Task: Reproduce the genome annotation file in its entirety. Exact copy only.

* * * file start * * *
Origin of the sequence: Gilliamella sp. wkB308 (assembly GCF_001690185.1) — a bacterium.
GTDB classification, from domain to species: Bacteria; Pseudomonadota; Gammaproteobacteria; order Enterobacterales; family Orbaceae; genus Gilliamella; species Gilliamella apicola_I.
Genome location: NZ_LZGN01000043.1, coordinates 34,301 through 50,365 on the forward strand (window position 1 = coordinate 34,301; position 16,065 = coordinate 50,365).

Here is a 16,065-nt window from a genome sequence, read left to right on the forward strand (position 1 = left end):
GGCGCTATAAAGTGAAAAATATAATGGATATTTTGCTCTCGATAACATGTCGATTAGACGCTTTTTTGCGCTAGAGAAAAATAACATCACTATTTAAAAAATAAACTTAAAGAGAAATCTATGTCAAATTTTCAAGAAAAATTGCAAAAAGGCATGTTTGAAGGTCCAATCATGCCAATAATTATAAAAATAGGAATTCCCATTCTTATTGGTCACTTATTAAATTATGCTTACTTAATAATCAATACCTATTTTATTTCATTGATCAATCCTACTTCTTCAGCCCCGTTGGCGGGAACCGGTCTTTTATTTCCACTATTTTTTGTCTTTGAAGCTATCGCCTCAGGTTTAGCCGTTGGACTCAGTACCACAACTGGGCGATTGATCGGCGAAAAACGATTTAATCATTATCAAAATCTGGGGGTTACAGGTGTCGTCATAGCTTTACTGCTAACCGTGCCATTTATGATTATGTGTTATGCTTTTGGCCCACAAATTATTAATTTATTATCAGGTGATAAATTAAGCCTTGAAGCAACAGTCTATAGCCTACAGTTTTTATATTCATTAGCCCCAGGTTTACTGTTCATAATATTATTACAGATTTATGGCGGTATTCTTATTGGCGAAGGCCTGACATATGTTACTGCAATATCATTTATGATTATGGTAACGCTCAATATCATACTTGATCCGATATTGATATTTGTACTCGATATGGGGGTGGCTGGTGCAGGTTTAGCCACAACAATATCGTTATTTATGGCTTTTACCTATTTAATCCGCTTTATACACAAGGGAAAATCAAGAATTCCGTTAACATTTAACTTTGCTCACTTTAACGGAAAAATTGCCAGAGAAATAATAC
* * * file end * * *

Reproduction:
Origin of the sequence: Gilliamella sp. wkB308 (assembly GCF_001690185.1) — a bacterium.
GTDB classification, from domain to species: Bacteria; Pseudomonadota; Gammaproteobacteria; order Enterobacterales; family Orbaceae; genus Gilliamella; species Gilliamella apicola_I.
Genome location: NZ_LZGN01000043.1, coordinates 34,301 through 50,365 on the forward strand (window position 1 = coordinate 34,301; position 16,065 = coordinate 50,365).

Here is a 16,065-nt window from a genome sequence, read left to right on the forward strand (position 1 = left end):
GGCGCTATAAAGTGAAAAATATAATGGATATTTTGCTCTCGATAACATGTCGATTAGACGCTTTTTTGCGCTAGAGAAAAATAACATCACTATTTAAAAAATAAACTTAAAGAGAAATCTATGTCAAATTTTCAAGAAAAATTGCAAAAAGGCATGTTTGAAGGTCCAATCATGCCAATAATTATAAAAATAGGAATTCCCATTCTTATTGGTCACTTATTAAATTATGCTTACTTAATAATCAATACCTATTTTATTTCATTGATCAATCCTACTTCTTCAGCCCCGTTGGCGGGAACCGGTCTTTTATTTCCACTATTTTTTGTCTTTGAAGCTATCGCCTCAGGTTTAGCCGTTGGACTCAGTACCACAACTGGGCGATTGATCGGCGAAAAACGATTTAATCATTATCAAAATCTGGGGGTTACAGGTGTCGTCATAGCTTTACTGCTAACCGTGCCATTTATGATTATGTGTTATGCTTTTGGCCCACAAATTATTAATTTATTATCAGGTGATAAATTAAGCCTTGAAGCAACAGTCTATAGCCTACAGTTTTTATATTCATTAGCCCCAGGTTTACTGTTCATAATATTATTACAGATTTATGGCGGTATTCTTATTGGCGAAGGCCTGACATATGTTACTGCAATATCATTTATGATTATGGTAACGCTCAATATCATACTTGATCCGATATTGATATTTGTACTCGATATGGGGGTGGCTGGTGCAGGTTTAGCCACAACAATATCGTTATTTATGGCTTTTACCTATTTAATCCGCTTTATACACAAGGGAAAATCAAGAATTCCGTTAACATTTAACTTTGCTCACTTTAACGGAAAAATTGCCAGAGAAATAATAC